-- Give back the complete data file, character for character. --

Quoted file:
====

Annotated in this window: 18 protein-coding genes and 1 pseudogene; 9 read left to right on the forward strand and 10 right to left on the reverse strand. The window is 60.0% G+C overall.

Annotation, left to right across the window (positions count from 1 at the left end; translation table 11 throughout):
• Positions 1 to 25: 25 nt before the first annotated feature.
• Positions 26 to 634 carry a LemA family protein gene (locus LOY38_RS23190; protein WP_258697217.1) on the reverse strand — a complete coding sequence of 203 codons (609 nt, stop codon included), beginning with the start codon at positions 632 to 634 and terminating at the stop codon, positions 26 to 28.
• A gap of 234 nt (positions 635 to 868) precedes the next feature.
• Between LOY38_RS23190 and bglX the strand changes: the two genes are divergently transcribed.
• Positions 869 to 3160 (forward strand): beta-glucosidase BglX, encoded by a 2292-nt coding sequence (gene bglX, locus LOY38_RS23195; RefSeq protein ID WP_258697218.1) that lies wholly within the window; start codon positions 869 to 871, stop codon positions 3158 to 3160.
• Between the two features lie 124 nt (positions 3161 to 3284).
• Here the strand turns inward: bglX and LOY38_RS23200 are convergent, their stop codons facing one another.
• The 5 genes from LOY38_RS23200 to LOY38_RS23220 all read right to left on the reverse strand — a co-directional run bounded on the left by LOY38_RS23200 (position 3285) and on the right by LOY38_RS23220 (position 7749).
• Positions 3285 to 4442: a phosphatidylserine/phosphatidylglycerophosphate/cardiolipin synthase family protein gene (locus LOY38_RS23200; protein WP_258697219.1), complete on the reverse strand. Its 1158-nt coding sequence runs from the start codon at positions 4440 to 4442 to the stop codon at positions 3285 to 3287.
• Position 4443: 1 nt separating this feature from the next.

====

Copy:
Annotated in this window: 18 protein-coding genes and 1 pseudogene; 9 read left to right on the forward strand and 10 right to left on the reverse strand. The window is 60.0% G+C overall.

Annotation, left to right across the window (positions count from 1 at the left end; translation table 11 throughout):
• Positions 1 to 25: 25 nt before the first annotated feature.
• Positions 26 to 634 carry a LemA family protein gene (locus LOY38_RS23190; protein WP_258697217.1) on the reverse strand — a complete coding sequence of 203 codons (609 nt, stop codon included), beginning with the start codon at positions 632 to 634 and terminating at the stop codon, positions 26 to 28.
• A gap of 234 nt (positions 635 to 868) precedes the next feature.
• Between LOY38_RS23190 and bglX the strand changes: the two genes are divergently transcribed.
• Positions 869 to 3160 (forward strand): beta-glucosidase BglX, encoded by a 2292-nt coding sequence (gene bglX, locus LOY38_RS23195; RefSeq protein ID WP_258697218.1) that lies wholly within the window; start codon positions 869 to 871, stop codon positions 3158 to 3160.
• Between the two features lie 124 nt (positions 3161 to 3284).
• Here the strand turns inward: bglX and LOY38_RS23200 are convergent, their stop codons facing one another.
• The 5 genes from LOY38_RS23200 to LOY38_RS23220 all read right to left on the reverse strand — a co-directional run bounded on the left by LOY38_RS23200 (position 3285) and on the right by LOY38_RS23220 (position 7749).
• Positions 3285 to 4442: a phosphatidylserine/phosphatidylglycerophosphate/cardiolipin synthase family protein gene (locus LOY38_RS23200; protein WP_258697219.1), complete on the reverse strand. Its 1158-nt coding sequence runs from the start codon at positions 4440 to 4442 to the stop codon at positions 3285 to 3287.
• Position 4443: 1 nt separating this feature from the next.